Kenya Airways (KQ) has threatened to sack pilots who will got on strike next week after talks over the same collapsed.
The meeting which was presided over by the national carrier’s chief executive, Allan Kilavuka, was held on Tuesday morning, October 25.
Central Organisation of Trade Unions (COTU) boss Francis Atwoli was also part of the meeting that ended unsuccessfully.
Kilavuka warned that as much as the pilots keep making demands, their mission on keeping the airline alive is clear.
“…Atwoli came to help chair the meeting and we had a discussion but that discussion did not yield the results we hoped it would yield on the way forward
“They said clearly that the strike will happen if we do not meet their demands. There comes a time of reckoning and I think this is that time. At one point yes we want to listen, but at the same time there’s a bigger mission to keep the airline alive,” Kilavuka said.
However, Kilavuka noted that the airline was open for discussions but the main mission at the moment is keeping business running.
“We’re still open to discussions, but at the same time, the airline is a local product that serves employees so my responsibility is to ensure that the airline remains in existence for the service of all the 3,800 employees and not just a few of us,” he added.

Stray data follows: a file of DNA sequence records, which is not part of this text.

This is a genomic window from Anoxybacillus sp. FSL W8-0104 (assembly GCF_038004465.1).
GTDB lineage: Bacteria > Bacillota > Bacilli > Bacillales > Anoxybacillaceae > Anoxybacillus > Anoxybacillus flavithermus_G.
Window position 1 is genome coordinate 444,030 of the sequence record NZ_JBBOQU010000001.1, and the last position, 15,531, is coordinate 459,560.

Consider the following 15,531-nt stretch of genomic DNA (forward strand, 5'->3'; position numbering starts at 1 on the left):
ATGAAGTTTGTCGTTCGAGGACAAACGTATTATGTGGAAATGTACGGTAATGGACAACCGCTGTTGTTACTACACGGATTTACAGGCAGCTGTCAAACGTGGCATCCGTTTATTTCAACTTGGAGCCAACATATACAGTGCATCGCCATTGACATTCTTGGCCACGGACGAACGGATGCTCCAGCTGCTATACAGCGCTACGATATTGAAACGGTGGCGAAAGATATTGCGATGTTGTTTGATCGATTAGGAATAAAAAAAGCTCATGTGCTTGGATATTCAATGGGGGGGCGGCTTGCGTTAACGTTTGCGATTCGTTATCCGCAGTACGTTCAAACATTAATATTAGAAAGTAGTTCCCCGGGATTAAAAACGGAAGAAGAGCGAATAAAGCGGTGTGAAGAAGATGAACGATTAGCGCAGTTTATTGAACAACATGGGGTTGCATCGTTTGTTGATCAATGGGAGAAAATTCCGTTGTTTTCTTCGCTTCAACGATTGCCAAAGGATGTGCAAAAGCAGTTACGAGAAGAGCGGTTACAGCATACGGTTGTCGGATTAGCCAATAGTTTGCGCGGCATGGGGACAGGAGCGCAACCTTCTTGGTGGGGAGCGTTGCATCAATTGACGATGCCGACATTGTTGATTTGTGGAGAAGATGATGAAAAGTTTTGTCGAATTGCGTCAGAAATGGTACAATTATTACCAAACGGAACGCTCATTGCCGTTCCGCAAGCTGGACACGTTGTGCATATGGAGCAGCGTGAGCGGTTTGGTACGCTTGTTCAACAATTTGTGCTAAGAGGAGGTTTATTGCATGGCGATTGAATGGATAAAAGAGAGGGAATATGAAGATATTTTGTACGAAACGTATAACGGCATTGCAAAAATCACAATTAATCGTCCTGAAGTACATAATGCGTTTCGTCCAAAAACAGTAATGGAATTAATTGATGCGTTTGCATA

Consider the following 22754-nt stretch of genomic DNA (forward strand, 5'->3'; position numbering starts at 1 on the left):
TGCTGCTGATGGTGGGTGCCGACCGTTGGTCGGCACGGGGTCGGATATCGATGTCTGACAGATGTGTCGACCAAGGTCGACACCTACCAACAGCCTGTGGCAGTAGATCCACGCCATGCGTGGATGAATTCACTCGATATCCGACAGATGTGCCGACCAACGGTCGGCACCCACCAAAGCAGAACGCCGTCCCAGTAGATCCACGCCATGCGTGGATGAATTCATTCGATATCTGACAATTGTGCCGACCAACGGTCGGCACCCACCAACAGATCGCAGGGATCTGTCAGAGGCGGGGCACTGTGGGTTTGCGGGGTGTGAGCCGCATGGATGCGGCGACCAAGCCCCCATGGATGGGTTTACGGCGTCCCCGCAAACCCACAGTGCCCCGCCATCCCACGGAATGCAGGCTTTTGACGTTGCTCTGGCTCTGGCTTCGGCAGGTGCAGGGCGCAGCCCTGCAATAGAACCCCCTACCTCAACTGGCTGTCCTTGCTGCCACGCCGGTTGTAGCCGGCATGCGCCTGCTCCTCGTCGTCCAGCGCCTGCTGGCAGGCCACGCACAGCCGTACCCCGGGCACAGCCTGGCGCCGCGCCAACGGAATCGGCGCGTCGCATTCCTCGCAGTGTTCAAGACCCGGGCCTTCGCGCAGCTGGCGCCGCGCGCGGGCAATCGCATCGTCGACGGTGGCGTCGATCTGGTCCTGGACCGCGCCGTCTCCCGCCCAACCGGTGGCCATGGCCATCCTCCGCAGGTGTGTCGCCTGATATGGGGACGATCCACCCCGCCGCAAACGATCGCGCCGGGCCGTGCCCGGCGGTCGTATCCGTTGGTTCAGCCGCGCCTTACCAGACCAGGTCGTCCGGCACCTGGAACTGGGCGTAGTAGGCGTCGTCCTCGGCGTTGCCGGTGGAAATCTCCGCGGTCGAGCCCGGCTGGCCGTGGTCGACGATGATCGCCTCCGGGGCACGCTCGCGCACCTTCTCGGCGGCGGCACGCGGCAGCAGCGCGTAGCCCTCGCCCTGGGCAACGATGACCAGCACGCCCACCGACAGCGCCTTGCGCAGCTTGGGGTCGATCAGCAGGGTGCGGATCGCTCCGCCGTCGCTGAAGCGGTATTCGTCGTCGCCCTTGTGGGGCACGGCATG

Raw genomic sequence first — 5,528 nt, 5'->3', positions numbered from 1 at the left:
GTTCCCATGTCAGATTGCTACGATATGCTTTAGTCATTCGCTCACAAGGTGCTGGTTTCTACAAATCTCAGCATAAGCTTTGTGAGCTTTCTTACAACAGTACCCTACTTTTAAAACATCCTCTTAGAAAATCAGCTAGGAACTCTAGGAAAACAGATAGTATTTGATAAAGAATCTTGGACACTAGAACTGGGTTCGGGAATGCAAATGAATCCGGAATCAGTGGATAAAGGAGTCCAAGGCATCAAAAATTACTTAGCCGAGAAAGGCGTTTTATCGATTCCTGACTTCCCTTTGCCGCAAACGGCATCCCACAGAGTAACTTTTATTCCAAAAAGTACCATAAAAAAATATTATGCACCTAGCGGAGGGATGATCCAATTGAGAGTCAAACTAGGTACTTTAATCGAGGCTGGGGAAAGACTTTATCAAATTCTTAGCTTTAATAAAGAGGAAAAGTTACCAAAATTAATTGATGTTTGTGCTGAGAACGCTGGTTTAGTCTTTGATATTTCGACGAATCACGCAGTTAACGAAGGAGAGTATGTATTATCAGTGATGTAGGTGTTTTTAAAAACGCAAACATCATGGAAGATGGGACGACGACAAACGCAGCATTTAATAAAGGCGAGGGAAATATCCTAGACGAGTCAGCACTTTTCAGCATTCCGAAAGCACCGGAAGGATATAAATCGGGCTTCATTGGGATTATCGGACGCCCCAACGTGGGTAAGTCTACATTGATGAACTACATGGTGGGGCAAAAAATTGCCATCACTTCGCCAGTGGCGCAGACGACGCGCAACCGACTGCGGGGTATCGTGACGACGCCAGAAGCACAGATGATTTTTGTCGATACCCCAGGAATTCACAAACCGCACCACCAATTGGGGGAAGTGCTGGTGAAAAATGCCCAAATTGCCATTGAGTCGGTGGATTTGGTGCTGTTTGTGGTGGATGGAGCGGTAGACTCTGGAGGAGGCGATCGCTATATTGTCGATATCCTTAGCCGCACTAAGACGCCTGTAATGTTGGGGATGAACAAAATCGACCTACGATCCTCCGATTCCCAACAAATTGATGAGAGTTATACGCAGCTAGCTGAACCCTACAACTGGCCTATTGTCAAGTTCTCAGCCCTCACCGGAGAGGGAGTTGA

This comes a week after the pilots issued a 14-days strike notice over withdrawal of Provident Fund and harassment of union officials among other issues.
Through their union, Kenya Airline Pilots Association (KALPA), the pilots said they had raised the issues on multiple occasions but they have remain unresolved.
“We have been desirous to resolve these matters through various engagements and we have made a number of please to the KQ leadership to address these matters to conclusion
“However, you and the KQ management team remain unperturbed and unbothered to find solutions to these matters that have continued to impact the pilot fraternity,” said KALPA secretary-general Capt. Murithi Nyaga.
However, on the other hand, Kilavuka insists that reviving the Provident Fund will come at the expense of something else.
“We do have this Provident Fund which is actually very sensitive and we as employers have an obligation to contribute to it
“The only reason why the Provident Fund was suspended is because we couldn’t afford it and we followed the laid-down process in suspending that fund. We cannot be at the moment afford to fund it,” he said.
The last strike by the pilots was in November in 2016.